Is it possible to fall in love with all the characters in a play, even those who see themselves as less-than-worthy members of the human race? And then, after more than a year, fall in love with them all over again?
That's what happened to me with "Water By The Spoonful," Quiara Alegría Hudes' play full of grace, humor and humanity that
The Pulitizer Prize-winning play opened off-Broadway at the 2econd Stage Theater Tuesday, directed again by Davis McCallum.
As the play begins, Elliot Ortiz, a former Marine who was wounded during his tour in Iraq, and his cousin Yazmin Ortiz, an adjunct professor of music who is finalizing a divorce, sit on a bench in Philadelphia and talk about their past and present lives.
It was like revisiting family.
In the next scene, when the quartet of on-line Narcotics Anonymous members appear on stage and begin their cyber banter (on line only — the audience sees them, but they can't see each other), it also felt like seeing old friends, in this case a group of resilient, struggling souls just trying to live one day at a time, sometimes succeeding, sometimes failing. They are known by their web names: Odessa, the leader of the website; Chutes and Ladders, a middle-age government worker; Fountainhead, a Philadelphia patrician down on his luck; Orangutan, a young Japanese-American woman.
It made me think back to the original Hartford run, which was clobbered with the
Sure, Hudes was a
Because of the lingering and disruptive effects of the storm, not many people saw the world premiere in Hartford. The show closed in November, 2011, not coming close to meeting its revenue projections.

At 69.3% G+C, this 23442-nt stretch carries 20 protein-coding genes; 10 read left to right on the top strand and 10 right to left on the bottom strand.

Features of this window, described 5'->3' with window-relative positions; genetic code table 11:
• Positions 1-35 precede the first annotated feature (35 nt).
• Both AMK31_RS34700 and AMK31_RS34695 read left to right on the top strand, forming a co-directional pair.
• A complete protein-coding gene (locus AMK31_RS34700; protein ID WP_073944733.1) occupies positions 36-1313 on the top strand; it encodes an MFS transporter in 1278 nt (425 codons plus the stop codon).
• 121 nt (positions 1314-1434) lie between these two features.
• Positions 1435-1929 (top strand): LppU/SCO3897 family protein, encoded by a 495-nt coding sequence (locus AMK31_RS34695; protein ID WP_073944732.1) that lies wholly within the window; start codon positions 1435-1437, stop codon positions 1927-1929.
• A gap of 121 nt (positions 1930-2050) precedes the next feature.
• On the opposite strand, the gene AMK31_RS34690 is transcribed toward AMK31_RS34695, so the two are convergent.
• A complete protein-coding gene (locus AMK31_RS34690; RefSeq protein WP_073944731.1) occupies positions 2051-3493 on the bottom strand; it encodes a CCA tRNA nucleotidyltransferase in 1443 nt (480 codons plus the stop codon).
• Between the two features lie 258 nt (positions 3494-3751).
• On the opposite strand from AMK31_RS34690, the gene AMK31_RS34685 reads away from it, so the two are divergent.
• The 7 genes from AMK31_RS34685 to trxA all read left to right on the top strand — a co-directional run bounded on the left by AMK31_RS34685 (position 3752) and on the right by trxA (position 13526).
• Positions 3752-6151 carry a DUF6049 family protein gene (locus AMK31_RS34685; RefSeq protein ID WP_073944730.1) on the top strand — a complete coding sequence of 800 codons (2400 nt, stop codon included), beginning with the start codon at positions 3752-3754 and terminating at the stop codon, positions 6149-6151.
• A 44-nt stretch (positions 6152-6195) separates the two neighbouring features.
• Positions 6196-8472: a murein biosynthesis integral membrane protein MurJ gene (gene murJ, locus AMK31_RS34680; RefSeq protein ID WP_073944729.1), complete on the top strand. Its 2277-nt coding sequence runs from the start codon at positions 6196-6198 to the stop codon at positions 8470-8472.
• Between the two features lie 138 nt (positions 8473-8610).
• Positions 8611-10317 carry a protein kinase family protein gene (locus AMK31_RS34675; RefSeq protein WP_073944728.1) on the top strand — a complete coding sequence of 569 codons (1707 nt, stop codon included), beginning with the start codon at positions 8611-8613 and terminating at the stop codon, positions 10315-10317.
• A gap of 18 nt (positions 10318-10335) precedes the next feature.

Months passed and then in April, on a train to New York, an alert on my
But "Spoonful" took everyone — myself included — by surprise. The general opinion is that plays that are seen and supported by critics and audiences in New York are those favored for the Pulitzer. By last spring, "Other Desert Cities" and "Sons of the Prophets," had well-received New York productions.
So what was this "Water By The Spoonful," people wondered? A script wasn't even published until months after it won the prize. Some in theater chat rooms were less than kind to this "other" play few had heard of and even less had seen. It was reported that the Pulitzer judging was based on the Hudes' text, not the production, so what would people think once they saw the work on stage?
"New Yorkers like making the nation's tastes, not vice versa, and they're not famous for approving of plays coronated elsewhere," theater writer Michael Feingold wrote this week in the Village Voice.
But reaction to "Spoonful"'s New York premiere last week was generally positive, though there were several critics who shrugged and a few who sniped.
Charles Isherwood of the
The Daily News was less enchanted, giving it three out of five stars; The New York Post rated it 2 1/2 stars out of 4. (The post quipped, "The first thing that comes to mind is: This fine but innocuous show won last year's Pulitzer Prize?")
"I feel very relieved," said Hudes, looking radiant at the opening night party on 42nd Street Tuesday. (She is eight months pregnant and was accompanied by her husband, Ray Beauchamp.)
"It's been hard," she said. "There have been expectations in New York and I've had a lot of anxiety, Sometimes the arts can feel like a blood sport a little."
Hudes said there were minor changes in the script from Hartford to New York, "but God is in the details. We've worked very hard pushing everyone so bless their souls, they worked so tirelessly and I'm very happy tonight."
The new production has some new actors. Bill Heck plays Fountainhead. (He played Horace in Hartford Stage's epic "The Orphan's Home Cycle.")
Also at the party were two
"We're just delighted to be part of this partnership and just to know that it started in Hartford," said Green.
This season's Aetna Voices playwright is Daniel Beaty. The world premiere of his play with music, "Breath & Imagination" opens Wednesday at Hartford Stage.